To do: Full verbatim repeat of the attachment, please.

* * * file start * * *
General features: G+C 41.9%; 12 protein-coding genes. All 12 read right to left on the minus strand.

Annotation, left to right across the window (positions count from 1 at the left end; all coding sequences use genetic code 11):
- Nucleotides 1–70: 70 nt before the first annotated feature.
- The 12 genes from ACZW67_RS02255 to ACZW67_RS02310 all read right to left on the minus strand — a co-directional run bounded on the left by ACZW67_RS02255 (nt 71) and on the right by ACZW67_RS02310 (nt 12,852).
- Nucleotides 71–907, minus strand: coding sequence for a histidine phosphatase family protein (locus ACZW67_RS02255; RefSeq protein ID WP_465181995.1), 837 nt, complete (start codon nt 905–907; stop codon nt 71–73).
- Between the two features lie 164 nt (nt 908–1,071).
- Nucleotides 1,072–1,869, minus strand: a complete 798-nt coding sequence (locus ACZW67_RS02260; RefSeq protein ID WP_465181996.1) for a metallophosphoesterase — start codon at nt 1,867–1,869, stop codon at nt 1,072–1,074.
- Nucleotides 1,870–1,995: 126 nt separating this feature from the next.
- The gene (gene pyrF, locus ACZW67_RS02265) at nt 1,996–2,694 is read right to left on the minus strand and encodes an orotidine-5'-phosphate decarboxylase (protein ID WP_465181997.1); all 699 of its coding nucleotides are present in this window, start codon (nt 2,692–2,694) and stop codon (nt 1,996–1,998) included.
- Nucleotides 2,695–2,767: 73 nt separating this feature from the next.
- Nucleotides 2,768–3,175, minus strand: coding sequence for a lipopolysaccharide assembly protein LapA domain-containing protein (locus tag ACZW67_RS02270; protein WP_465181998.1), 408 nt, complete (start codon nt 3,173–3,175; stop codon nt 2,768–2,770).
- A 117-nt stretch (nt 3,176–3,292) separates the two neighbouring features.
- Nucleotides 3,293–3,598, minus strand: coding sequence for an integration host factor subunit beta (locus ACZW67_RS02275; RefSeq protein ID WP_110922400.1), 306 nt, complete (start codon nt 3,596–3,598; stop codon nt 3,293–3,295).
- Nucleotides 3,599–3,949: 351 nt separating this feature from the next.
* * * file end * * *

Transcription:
General features: G+C 41.9%; 12 protein-coding genes. All 12 read right to left on the minus strand.

Annotation, left to right across the window (positions count from 1 at the left end; all coding sequences use genetic code 11):
- Nucleotides 1–70: 70 nt before the first annotated feature.
- The 12 genes from ACZW67_RS02255 to ACZW67_RS02310 all read right to left on the minus strand — a co-directional run bounded on the left by ACZW67_RS02255 (nt 71) and on the right by ACZW67_RS02310 (nt 12,852).
- Nucleotides 71–907, minus strand: coding sequence for a histidine phosphatase family protein (locus ACZW67_RS02255; RefSeq protein ID WP_465181995.1), 837 nt, complete (start codon nt 905–907; stop codon nt 71–73).
- Between the two features lie 164 nt (nt 908–1,071).
- Nucleotides 1,072–1,869, minus strand: a complete 798-nt coding sequence (locus ACZW67_RS02260; RefSeq protein ID WP_465181996.1) for a metallophosphoesterase — start codon at nt 1,867–1,869, stop codon at nt 1,072–1,074.
- Nucleotides 1,870–1,995: 126 nt separating this feature from the next.
- The gene (gene pyrF, locus ACZW67_RS02265) at nt 1,996–2,694 is read right to left on the minus strand and encodes an orotidine-5'-phosphate decarboxylase (protein ID WP_465181997.1); all 699 of its coding nucleotides are present in this window, start codon (nt 2,692–2,694) and stop codon (nt 1,996–1,998) included.
- Nucleotides 2,695–2,767: 73 nt separating this feature from the next.
- Nucleotides 2,768–3,175, minus strand: coding sequence for a lipopolysaccharide assembly protein LapA domain-containing protein (locus tag ACZW67_RS02270; protein WP_465181998.1), 408 nt, complete (start codon nt 3,173–3,175; stop codon nt 2,768–2,770).
- A 117-nt stretch (nt 3,176–3,292) separates the two neighbouring features.
- Nucleotides 3,293–3,598, minus strand: coding sequence for an integration host factor subunit beta (locus ACZW67_RS02275; RefSeq protein ID WP_110922400.1), 306 nt, complete (start codon nt 3,596–3,598; stop codon nt 3,293–3,295).
- Nucleotides 3,599–3,949: 351 nt separating this feature from the next.